Proponents of capitalism always resort to the “entrepreneur” card to argue as if only through the magic of a brilliant founder can a company ever be made into a successful enterprise. This is of course false, as any cursory glance at the thousands of successful cooperatives around the world can show you. But let’s cater for a moment to the capitalist true believers who worship the likes of Rockefeller, Vanderbilt, Morgan, Bezos, Gates (who founded Microsoft with the now-forgotten Paul Allen) and Musk (who actually joined the Tesla party after it was founded by two other guys, Eberhard and Tarpenning).
So let’s go along with the prevalent capitalist mythology of the entrepreneur who has a brilliant idea, is honest and hard-working and builds up a company that dominates a certain sector of the economy. What about all the help the entrepreneur got to do that from the people who actually put in the work on a daily basis, who took care of the mail, the product distribution, the engineering, the accounting, the human beings who made sure the enterprise was running as smoothly and efficiently as possible on a day-to-day basis? OK. They got a salary. Fine. But often it wasn’t much, since the guiding principle in capitalism is to make as great a profit as possible with as little expenditure as possible. So if human beings cost too much, you cut the payroll, and presto you have an uptick in profits. If the company becomes a publicly traded corporation, the stock price ticks up each time jobs are cut. Profit!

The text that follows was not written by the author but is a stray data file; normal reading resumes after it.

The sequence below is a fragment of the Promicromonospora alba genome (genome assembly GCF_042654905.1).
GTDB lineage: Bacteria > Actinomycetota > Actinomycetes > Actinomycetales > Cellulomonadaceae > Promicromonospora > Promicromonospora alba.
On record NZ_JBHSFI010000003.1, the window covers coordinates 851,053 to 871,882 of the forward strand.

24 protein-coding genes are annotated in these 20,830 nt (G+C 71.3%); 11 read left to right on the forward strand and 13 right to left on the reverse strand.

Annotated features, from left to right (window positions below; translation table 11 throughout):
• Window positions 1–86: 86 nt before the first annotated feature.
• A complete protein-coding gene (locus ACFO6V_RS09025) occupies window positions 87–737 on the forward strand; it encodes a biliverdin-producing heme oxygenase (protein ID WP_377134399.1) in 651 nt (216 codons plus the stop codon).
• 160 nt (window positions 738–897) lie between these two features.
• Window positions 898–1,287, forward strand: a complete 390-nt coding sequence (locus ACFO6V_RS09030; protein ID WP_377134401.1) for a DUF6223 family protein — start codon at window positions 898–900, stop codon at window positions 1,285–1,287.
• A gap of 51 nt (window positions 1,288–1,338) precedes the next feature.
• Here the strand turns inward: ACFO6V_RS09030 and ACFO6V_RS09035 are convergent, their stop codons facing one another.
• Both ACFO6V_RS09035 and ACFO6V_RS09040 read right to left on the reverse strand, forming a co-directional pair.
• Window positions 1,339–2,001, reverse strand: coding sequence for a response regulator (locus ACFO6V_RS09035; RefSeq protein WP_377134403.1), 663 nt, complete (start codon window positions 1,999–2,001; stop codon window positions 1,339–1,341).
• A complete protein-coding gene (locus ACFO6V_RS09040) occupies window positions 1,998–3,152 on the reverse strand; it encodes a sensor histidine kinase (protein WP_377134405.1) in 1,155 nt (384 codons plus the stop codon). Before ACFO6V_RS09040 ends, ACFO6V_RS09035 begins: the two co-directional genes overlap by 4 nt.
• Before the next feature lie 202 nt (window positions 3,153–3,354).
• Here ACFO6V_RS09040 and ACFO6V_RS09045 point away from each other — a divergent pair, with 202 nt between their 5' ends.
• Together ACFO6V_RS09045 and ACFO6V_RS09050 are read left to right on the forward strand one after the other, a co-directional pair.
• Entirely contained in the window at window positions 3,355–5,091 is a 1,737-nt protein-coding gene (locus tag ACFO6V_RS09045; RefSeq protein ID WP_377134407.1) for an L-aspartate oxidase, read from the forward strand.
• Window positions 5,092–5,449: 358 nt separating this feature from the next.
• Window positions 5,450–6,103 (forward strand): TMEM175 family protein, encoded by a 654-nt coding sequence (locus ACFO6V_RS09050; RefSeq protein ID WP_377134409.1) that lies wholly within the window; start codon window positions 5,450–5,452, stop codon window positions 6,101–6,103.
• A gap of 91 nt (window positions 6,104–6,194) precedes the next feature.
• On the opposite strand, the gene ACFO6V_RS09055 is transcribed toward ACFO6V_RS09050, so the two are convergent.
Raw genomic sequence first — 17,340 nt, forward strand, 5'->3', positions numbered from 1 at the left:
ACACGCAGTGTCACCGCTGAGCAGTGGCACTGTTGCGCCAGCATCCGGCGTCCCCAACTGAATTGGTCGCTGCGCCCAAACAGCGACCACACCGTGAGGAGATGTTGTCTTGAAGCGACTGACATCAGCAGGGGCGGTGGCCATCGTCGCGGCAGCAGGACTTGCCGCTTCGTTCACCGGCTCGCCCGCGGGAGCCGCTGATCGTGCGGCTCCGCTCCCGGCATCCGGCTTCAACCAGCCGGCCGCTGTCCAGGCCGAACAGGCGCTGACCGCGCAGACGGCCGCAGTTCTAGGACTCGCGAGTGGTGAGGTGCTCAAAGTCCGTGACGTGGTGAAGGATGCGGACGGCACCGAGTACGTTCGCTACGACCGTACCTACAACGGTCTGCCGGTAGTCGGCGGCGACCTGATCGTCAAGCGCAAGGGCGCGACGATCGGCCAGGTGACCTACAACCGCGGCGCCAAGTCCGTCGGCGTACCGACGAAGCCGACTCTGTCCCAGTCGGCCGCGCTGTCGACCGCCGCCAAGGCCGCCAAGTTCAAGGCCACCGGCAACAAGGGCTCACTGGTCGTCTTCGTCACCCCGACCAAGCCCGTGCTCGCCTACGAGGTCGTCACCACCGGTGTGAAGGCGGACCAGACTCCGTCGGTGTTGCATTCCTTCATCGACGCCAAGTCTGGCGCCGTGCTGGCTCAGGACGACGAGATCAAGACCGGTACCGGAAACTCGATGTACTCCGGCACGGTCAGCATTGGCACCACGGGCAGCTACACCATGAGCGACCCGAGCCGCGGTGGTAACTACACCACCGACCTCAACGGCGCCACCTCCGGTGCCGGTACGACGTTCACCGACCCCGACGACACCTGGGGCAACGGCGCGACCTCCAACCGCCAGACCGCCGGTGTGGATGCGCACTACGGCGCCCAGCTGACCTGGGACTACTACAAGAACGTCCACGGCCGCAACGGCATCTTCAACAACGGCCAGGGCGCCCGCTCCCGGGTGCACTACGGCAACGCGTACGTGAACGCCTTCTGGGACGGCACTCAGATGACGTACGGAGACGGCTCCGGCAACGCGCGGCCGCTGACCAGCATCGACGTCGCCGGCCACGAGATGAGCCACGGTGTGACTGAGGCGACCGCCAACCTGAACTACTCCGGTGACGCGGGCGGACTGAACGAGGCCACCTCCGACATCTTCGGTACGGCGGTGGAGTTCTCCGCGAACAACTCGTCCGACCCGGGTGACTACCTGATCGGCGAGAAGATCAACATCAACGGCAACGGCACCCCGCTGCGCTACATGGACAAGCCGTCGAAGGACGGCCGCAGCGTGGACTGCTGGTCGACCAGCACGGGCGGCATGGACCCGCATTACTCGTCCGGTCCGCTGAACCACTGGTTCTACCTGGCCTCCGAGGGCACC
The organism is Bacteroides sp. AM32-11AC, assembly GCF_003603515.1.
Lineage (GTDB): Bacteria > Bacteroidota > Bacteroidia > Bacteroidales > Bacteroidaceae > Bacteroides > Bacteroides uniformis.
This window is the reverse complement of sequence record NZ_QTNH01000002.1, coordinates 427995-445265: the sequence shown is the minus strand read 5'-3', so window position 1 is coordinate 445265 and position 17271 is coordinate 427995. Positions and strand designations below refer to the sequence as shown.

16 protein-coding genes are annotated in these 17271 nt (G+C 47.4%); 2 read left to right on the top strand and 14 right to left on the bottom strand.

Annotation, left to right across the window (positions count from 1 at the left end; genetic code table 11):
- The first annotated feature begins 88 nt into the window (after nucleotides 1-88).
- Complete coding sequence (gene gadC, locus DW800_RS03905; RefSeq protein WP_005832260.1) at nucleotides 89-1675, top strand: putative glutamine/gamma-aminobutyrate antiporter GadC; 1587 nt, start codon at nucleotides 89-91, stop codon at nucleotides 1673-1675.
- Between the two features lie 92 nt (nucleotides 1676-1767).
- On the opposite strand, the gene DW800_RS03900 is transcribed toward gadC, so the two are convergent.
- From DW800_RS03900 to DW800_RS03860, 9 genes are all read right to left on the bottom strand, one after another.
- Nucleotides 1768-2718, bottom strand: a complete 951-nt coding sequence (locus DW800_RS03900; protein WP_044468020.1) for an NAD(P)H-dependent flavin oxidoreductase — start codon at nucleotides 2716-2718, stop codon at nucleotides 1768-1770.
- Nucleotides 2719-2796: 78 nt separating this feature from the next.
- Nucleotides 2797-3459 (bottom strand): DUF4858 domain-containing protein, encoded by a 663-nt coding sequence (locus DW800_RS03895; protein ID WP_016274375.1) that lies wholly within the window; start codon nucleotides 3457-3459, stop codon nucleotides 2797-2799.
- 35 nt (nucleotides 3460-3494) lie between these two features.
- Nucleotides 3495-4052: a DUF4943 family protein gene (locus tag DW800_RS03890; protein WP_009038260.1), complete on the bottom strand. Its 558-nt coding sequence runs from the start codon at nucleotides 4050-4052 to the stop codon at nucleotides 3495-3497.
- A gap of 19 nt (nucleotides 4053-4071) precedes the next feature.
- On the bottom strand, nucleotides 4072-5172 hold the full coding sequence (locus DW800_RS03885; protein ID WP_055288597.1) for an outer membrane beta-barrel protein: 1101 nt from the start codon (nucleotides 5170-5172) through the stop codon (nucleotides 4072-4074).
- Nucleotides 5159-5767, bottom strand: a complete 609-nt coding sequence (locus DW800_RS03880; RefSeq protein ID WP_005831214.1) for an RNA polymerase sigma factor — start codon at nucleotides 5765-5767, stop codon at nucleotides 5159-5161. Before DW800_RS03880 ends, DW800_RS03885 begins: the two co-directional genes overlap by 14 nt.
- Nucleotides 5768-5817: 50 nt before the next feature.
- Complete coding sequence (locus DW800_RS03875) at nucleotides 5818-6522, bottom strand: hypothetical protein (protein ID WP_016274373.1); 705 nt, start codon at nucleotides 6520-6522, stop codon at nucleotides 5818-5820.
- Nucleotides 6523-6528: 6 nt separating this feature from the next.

Now we can all rail against capitalism because of its deep-rooted unfairness, but let’s put that aside long enough to look at a different possibility. Why not put a time-limit on the ruthless practices of a capitalist enterprise?
Let’s call this Capitalism Ltd.™
My proposal is to put a time limit of 10 years on all new capitalist enterprises. Let the so-called entrepreneur run wild for 10 years doing what the mythologized role says he/she is supposed to be doing, starting a business with energy and intelligence until it is built up into a powerhouse of efficiency and profit. Well, my proposal is that you’ve got 10 years to get that done. In year 9, the transition begins, from privately owned enterprise to a cooperative, where the people who work in it each get an equal share and, in year 10, the company is fully transitioned into a cooperative. The original entrepreneur is now faced with a choice: “Should I stay or should I go?”
Staying will bring the entrepreneur into an equal relationship with all his/her coworkers. The profits made during the time running up to the transition can remain with the entrepreneur, but everything after that goes into the common kitty for everyone in the company. The entrepreneur might even still be viewed as an essential piece in the function of the enterprise and may be given an important post like CEO or CFO, but the difference in salary will have been voted on by the members of the coop and you can be sure it will not ever rise to 300 times that of the lowest-paid worker.